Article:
An updated economic analysis conducted for the campaign to expand Medicaid says expansion would greatly benefit Nebraska economically.
The Nebraska Hospital Association first commissioned the study by University of Nebraska-Kearney in 2015 for the Unicameral to consider. An updated version for voters to consider this fall states expansion would cost the state $148.3 million over three years, but would pull in $1.359 billion in federal funds.
It would benefit rural hospitals, especially.
“Medicaid expansion is definitely a difference maker for rural hospitals,” UNK economics professor Allan Jenkins tells reporters during a news conference at the NHA headquarters in Lincoln.
The NHA supports Medicaid expansion under the Affordable Care Act.
Expansion came before the Unicameral each session since Congress passed the ACA. It never received enough votes to overcome a filibuster, so supporters mounted an initiative petition campaign. The issue will appear on the ballot next month as Initiative 427.
Jenkins says 29 of Nebraska’s 64 critical access hospitals operate on margins of only 2%. He says rural hospitals struggle to cover the cost of uncompensated care.
“Only about 20% of low-income people have health care through their employment,” according to Jenkins. “That’s particularly a problem in rural areas.”
It is estimated that expanding Medicaid under the ACA would provide health insurance to approximately 90,000 Nebraskans. Jenkins doesn’t see that number changing as it has in other states, most notably Ohio, where enrollees far exceeded estimates when the state approved expansion. Jenkins says Nebraska’s smaller population makes it easier to accurately predict who would be eligible.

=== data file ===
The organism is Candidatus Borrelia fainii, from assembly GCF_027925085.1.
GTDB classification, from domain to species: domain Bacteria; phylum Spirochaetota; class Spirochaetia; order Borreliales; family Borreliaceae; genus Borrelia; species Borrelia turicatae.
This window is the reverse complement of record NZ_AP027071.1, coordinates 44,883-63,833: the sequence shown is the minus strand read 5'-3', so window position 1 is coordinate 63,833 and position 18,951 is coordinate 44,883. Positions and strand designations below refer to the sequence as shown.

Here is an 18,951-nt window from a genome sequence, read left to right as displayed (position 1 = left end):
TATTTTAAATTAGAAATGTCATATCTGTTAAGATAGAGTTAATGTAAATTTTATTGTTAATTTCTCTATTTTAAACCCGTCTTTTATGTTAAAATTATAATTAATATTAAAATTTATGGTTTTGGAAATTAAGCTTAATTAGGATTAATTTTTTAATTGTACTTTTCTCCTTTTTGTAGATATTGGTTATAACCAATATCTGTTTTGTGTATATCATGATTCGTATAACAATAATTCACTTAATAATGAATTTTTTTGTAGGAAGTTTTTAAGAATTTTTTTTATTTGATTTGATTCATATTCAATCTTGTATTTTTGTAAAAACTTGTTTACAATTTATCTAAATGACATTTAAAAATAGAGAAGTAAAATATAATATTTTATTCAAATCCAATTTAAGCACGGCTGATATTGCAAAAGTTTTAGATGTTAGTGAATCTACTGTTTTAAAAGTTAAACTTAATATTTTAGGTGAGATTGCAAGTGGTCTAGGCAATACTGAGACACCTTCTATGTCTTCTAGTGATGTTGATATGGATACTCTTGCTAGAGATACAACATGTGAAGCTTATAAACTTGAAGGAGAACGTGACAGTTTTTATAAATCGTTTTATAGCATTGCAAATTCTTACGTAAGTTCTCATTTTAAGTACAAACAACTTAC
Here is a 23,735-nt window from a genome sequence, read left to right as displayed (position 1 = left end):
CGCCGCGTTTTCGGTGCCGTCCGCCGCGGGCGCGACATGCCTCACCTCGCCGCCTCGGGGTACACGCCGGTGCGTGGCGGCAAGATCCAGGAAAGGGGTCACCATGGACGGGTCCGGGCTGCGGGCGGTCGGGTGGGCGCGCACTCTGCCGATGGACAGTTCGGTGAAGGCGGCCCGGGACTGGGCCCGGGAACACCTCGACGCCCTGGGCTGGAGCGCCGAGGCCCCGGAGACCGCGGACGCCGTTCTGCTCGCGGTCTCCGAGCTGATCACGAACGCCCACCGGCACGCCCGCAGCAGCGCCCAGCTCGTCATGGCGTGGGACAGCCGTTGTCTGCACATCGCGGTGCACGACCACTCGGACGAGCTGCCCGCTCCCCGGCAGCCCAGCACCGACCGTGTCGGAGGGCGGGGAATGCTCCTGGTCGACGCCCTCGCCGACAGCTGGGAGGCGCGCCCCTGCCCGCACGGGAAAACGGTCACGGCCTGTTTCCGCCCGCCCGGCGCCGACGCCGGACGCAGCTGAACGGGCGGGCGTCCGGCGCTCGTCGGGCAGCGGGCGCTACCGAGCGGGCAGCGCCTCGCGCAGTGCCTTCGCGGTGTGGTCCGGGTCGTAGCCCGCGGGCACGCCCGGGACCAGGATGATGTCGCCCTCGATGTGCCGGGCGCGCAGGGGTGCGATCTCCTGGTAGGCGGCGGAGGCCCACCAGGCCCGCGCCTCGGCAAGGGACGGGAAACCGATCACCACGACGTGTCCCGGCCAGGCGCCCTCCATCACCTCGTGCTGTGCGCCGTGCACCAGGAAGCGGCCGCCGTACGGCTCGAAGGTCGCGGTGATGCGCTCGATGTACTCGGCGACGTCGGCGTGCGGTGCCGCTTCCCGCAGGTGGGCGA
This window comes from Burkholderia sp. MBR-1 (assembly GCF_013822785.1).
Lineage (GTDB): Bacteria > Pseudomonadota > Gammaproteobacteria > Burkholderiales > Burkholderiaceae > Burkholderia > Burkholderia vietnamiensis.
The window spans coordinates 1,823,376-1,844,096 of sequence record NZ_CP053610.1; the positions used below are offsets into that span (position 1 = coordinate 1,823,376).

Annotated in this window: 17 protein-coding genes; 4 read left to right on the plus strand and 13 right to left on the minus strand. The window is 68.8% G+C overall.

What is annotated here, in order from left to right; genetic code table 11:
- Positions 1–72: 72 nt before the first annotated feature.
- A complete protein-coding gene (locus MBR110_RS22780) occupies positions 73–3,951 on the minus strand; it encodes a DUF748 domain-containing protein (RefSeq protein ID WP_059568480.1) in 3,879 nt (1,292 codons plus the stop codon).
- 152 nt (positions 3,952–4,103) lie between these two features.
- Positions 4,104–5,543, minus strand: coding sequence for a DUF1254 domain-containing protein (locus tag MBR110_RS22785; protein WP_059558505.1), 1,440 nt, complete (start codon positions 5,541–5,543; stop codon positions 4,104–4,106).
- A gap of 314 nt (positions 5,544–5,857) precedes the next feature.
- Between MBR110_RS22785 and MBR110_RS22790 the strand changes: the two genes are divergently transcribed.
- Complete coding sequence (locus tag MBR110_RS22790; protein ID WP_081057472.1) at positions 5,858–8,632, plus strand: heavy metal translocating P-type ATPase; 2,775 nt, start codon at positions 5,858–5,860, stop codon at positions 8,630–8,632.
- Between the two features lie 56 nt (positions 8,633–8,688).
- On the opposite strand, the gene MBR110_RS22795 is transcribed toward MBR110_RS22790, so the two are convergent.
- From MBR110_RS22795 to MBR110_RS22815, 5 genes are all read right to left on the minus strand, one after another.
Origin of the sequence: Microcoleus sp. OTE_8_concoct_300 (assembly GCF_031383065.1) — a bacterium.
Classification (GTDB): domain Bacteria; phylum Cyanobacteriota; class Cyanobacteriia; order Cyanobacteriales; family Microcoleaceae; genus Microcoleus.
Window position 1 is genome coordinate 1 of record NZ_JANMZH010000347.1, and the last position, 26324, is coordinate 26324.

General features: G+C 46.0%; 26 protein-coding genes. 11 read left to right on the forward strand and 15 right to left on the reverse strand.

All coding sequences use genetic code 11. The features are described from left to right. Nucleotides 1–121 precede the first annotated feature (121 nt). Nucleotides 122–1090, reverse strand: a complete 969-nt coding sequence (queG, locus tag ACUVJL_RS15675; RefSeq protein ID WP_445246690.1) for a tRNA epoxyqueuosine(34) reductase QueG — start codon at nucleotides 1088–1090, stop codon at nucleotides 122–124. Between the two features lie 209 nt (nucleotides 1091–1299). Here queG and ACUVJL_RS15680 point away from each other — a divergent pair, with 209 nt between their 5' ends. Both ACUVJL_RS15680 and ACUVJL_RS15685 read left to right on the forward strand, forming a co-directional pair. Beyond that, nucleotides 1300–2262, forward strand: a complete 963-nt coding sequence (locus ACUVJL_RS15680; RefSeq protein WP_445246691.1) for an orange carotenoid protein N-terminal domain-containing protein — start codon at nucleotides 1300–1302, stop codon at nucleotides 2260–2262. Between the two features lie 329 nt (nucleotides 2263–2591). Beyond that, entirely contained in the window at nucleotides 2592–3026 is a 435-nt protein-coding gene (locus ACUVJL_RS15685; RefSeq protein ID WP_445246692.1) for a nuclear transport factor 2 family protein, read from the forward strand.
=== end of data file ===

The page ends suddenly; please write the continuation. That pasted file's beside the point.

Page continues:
The UNK study projects Medicaid expansion would claim a net cost against the state General Fund of $25.7 million over a three-year period, first by claiming Medicaid expansion would reduce state spending by $57.5 million through covering healthcare services now paid by the state and by generating economic activity which would increase tax revenue by $112.4 million.
The study further claims that once expansion is fully implemented, it would lead to creation of nearly 11,000 jobs.
AUDIO: Brent Martin reports [:50]